Their jazz band, DW Jazz Orchestra, played its first live show ever at Dizzy’s Club Coca-Cola at Lincoln Center in New York City last August. Since then, they’ve made their Evanston debut at SPACE and have another gig there May 29.

Source: Kevin Jiang

Sam Wolsk, Louis Danowksy on performing live in NYC

April 17, 2018

Sam Wolsk and Louis Danowsky are doing A-OK. Their jazz band, DW Jazz Orchestra, played its first live show ever at Dizzy’s Club Coca-Cola at Lincoln Center in New York City last August. Since then, they’ve made their Evanston debut at SPACE and have another gig there May 29. The Daily caught up with them to see how they were doing and what is next for them. The responses have been shortened for clarity.

The Daily: You guys recently performed at Dizzy’s in New York. What was going through your head when you were performing there?

Danowsky: Oh my god.

Wolsk: I was gonna say “oh my god,” too.

D: I was having stress dreams about it before it was happening, but the day of the concert you’ve just got to go, otherwise it’s not gonna happen. By the time I was finished I felt like I had just run a marathon. It was so exhausting because you’re running on adrenaline and you don’t realize how much energy you consume.

W: It was definitely very exhausting. I had reasons to be stressed going into it, but I was mostly just really excited. It helped that, even though it was our first live show, it wasn’t the first thing we did with that band, so I knew that we had charts that would sound good and great musicians that would pull it off.

The Daily: You have an upcoming performance at SPACE, what are you doing to get ready for that?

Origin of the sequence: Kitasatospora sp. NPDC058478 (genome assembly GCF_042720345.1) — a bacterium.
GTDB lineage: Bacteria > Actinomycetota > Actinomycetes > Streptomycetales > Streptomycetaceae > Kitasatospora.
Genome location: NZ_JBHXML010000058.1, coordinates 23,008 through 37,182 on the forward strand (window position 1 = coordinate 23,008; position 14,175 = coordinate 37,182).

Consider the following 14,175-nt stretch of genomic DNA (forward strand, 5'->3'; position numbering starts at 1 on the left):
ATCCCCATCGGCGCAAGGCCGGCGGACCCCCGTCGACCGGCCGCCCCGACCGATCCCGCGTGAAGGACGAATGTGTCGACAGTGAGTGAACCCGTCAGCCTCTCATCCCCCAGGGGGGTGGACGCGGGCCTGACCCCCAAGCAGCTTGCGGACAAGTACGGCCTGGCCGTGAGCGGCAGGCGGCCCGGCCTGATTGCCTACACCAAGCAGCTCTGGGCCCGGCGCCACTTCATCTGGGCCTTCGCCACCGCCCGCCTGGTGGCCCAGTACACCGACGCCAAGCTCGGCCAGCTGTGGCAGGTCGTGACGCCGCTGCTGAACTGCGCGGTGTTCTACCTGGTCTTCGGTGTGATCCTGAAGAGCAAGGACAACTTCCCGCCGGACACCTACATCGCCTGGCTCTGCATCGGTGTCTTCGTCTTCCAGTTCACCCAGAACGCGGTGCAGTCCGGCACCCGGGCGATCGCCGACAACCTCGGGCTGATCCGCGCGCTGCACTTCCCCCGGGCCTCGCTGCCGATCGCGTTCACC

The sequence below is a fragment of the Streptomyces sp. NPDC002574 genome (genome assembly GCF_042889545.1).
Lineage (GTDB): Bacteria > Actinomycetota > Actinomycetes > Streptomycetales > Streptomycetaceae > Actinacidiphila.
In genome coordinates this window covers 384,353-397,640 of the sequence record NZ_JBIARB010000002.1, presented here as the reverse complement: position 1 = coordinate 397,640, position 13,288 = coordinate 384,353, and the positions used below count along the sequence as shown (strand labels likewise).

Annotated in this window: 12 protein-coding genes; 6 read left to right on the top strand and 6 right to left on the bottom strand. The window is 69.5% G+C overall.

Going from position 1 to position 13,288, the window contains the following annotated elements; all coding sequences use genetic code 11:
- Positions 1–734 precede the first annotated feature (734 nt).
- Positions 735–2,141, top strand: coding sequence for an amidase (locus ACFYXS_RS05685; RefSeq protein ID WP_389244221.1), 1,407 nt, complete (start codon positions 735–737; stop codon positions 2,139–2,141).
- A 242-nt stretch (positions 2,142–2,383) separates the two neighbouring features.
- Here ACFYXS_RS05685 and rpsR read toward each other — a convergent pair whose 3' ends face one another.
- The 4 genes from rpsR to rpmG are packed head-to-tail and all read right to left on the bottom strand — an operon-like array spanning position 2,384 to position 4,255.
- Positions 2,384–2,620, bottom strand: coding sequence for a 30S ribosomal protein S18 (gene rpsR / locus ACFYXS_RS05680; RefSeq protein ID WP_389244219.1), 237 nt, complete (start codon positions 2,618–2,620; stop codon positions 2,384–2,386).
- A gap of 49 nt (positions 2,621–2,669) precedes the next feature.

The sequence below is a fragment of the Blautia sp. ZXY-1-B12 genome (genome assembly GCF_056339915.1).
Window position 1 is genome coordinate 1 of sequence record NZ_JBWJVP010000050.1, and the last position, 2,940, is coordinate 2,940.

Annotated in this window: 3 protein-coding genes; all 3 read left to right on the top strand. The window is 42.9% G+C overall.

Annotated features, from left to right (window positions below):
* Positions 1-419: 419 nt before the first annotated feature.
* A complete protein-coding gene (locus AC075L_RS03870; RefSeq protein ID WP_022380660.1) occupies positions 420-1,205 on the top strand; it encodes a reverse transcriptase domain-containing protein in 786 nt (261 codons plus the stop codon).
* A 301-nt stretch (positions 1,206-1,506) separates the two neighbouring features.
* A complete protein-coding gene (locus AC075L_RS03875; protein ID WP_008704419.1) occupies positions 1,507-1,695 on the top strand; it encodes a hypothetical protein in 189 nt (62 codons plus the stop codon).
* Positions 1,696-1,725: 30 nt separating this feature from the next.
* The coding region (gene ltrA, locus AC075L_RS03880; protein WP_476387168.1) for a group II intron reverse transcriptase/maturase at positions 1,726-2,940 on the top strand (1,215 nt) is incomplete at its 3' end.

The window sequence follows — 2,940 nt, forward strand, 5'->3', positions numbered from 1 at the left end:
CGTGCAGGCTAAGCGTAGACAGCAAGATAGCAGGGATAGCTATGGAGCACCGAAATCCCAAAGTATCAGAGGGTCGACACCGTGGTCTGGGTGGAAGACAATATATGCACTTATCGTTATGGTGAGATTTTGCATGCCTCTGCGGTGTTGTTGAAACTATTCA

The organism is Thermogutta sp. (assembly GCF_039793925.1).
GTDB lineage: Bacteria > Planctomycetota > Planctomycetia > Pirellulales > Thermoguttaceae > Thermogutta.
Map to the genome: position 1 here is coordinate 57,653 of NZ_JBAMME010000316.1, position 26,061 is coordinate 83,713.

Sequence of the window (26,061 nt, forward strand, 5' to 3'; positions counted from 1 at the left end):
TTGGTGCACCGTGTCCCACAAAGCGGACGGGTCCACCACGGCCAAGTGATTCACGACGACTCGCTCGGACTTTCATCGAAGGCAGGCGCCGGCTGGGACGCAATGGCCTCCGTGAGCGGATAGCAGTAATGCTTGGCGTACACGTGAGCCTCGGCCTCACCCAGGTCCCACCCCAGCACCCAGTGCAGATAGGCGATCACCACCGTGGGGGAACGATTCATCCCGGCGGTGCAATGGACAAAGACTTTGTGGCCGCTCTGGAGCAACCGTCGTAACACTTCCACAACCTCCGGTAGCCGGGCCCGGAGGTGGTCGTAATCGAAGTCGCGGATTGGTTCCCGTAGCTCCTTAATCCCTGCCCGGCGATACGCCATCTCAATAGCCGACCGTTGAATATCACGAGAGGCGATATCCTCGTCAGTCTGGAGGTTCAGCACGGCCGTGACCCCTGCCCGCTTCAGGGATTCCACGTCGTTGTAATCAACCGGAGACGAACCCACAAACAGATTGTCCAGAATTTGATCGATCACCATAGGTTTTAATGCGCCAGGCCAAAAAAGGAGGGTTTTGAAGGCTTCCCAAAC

W: For this next SPACE show we’re writing a ton of vocal charts. I feel like most people with mixed musical backgrounds might be more familiar with vocal jazz than purely instrumental jazz, so we’re hoping to reach out to the other side of the aisle in that respect.

The Daily: What does it mean to be a jazzer?

D: I feel like a lot of people who that title would apply to don’t like being put in that box. For me, jazz is one piece of the musical puzzle. Being in jazz has given me a really good foundation to understand what goes on in music today. It’s been particularly valuable for me when I’ve tried to branch out and do other things with contemporary bands or work in production.

The Daily: Playing as a part of Jazz at Lincoln Center is a huge honor for any jazzer. Was there a feeling of “I’ve made it?”

W: When we first got on stage it was packed and I didn’t know half the people there. We play our first song to all these people cheering us. I wasn’t super sure of (who would) show up, (would) it just be our friends and family? It was definitely a pretty mixed crowd. It’s hard to say if I made it; it’s a continuing goalpost that I’ll move for myself.

D: One of the best stories that night was when this South Korean family came up to me and this little 5-year-old kid wanted a picture with me. They were visiting New York City, and they were like “we came to Jazz at Lincoln Center because we wanted to see jazz live in America.” We were that representation of jazz in America to that Korean family that night.

Read more from April’s edition of The Monthly here.

Email: janerecker2019@u.northwestern.edu
Twitter: @janerecker

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